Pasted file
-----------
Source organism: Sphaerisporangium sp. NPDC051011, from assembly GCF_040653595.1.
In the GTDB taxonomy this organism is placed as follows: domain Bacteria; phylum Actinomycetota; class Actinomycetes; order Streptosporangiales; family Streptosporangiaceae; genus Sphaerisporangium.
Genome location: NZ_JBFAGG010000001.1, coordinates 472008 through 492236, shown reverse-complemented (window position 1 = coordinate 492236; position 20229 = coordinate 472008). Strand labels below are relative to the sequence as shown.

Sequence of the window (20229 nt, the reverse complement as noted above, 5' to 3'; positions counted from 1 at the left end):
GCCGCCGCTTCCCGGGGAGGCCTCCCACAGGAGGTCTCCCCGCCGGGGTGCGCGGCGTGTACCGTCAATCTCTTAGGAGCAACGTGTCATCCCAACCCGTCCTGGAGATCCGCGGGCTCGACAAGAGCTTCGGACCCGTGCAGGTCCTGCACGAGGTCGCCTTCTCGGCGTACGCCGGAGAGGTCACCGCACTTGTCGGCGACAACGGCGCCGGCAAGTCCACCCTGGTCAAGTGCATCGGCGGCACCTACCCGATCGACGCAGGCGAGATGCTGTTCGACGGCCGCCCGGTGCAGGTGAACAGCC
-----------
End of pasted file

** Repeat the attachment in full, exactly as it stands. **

Source organism: Sphaerisporangium sp. NPDC051011, from assembly GCF_040653595.1.
In the GTDB taxonomy this organism is placed as follows: domain Bacteria; phylum Actinomycetota; class Actinomycetes; order Streptosporangiales; family Streptosporangiaceae; genus Sphaerisporangium.
Genome location: NZ_JBFAGG010000001.1, coordinates 472008 through 492236, shown reverse-complemented (window position 1 = coordinate 492236; position 20229 = coordinate 472008). Strand labels below are relative to the sequence as shown.

Sequence of the window (20229 nt, the reverse complement as noted above, 5' to 3'; positions counted from 1 at the left end):
GCCGCCGCTTCCCGGGGAGGCCTCCCACAGGAGGTCTCCCCGCCGGGGTGCGCGGCGTGTACCGTCAATCTCTTAGGAGCAACGTGTCATCCCAACCCGTCCTGGAGATCCGCGGGCTCGACAAGAGCTTCGGACCCGTGCAGGTCCTGCACGAGGTCGCCTTCTCGGCGTACGCCGGAGAGGTCACCGCACTTGTCGGCGACAACGGCGCCGGCAAGTCCACCCTGGTCAAGTGCATCGGCGGCACCTACCCGATCGACGCAGGCGAGATGCTGTTCGACGGCCGCCCGGTGCAGGTGAACAGCC